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24 Cards in this Set

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  • Back
Two stars that are in the same constellation:
may actually be very far away from each other.
In winter, Earth's axis points toward the star Polaris. In spring:
the axis also points toward Polaris.
If the Sun rises precisely due east:
it must be the day of either the spring or fall equinox.
A week after full moon, the Moon's phase is:
3rd quarter
Some type of lunar or solar eclipse (not necessarily a total eclipse) occurs
at least four times a year
If there is going to be a total lunar eclipse tonight, then you know that:
the Moon's phase is full.
When we see Saturn going through a period of apparent retrograde motion, it means:
Earth is passing Saturn in its orbit, with both planets on the same side of the Sun.
Which of the following statements about the celestial sphere is NOT true?
The "celestial sphere" is another name for our universe.
When we look in the sky, the stars all appear to be located on the celestial sphere.
The celestial sphere does not exist physically.
The Earth is placed at the center of the celestial sphere.

The celestial sphere is not another name for our universe. Rather, it is an imaginary device for locating objects by their direction in the sky as seen from Earth.
An angle of 1 arcsecond is _________.
less than the thickness of a human hair held at arm's length
When traveling north from the United States into Canada, you'll see the North Star (Polaris) getting _________.
Remember that the altitude of the north celestial pole in your sky is equal to your latitude, and think about how latitude changes as you travel north.

** Remember that the altitude of the north celestial pole in the local sky is equal to your latitude, so traveling north (to higher latitude) means the North Star will move higher in your sky.
Suppose you use the Southern Cross to determine that the south celestial pole appears 40 degrees above your horizon. Then you must be located at _________.
latitude 40 degrees south

* The altitude of the south celestial pole is equal to your latitude; because you see the south celestial pole at altitude 40 degrees, you must be located at latitude 40 degrees south.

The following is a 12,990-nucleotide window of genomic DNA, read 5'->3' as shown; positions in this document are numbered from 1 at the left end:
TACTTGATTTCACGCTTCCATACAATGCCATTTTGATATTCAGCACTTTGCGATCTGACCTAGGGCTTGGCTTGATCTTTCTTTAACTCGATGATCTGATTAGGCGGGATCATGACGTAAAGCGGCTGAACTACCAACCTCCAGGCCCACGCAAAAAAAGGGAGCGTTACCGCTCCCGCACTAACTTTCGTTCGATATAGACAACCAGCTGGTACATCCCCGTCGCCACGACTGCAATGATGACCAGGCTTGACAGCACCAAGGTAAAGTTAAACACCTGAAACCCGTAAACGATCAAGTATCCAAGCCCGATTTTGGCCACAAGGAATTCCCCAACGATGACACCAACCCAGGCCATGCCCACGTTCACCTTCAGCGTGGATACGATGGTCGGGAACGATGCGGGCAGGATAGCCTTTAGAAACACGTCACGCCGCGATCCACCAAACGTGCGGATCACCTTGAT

Suppose you are facing north and you see the Big Dipper close to your northern horizon, with Polaris (and the Little Dipper) above it. Where will you see the Big Dipper in six hours?
Facing north, the sky appears to turn counterclockwise. In 6 hours, the sky will turn ¼ of the way around a full circle, so you all stars will appear to have moved 90 degrees counterclockwise around the north celestial pole.

To the right of Polaris; that is, 90 degrees counterclockwise from its current position
In any particular place on Earth, certain constellations are visible in the evening only at certain times of the year because _________.
our evening view of space depends on where Earth is located in its orbit around the Sun

*As we orbit the Sun, the direction we are looking in space at any particular time of day is constantly changing.
The Sun's path, as viewed from the equator, is highest in the sky on _________.
winter solstice-sun pointed south
summer solstice- sun pointed north

spring and fall equinox

*At the equator, the Sun passes through the zenith just twice each year: at noon on the spring and fall equinoxes.
Suppose Earth's axis tilt was significantly greater than its current 23.5 degrees, but Earth's rotation period and orbital period were unchanged. Which statement below would not be true?
Summers and winters would be more severe (for example, hotter and colder, respectively) than they are now.
The length of each season (for example, the number of days from the summer solstice to the fall equinox) would be significantly longer than it is now.
Polaris would not be our North star.
The region of Earth where the Sun does not rise on the winter solstice would be larger (extending farther south) than it is now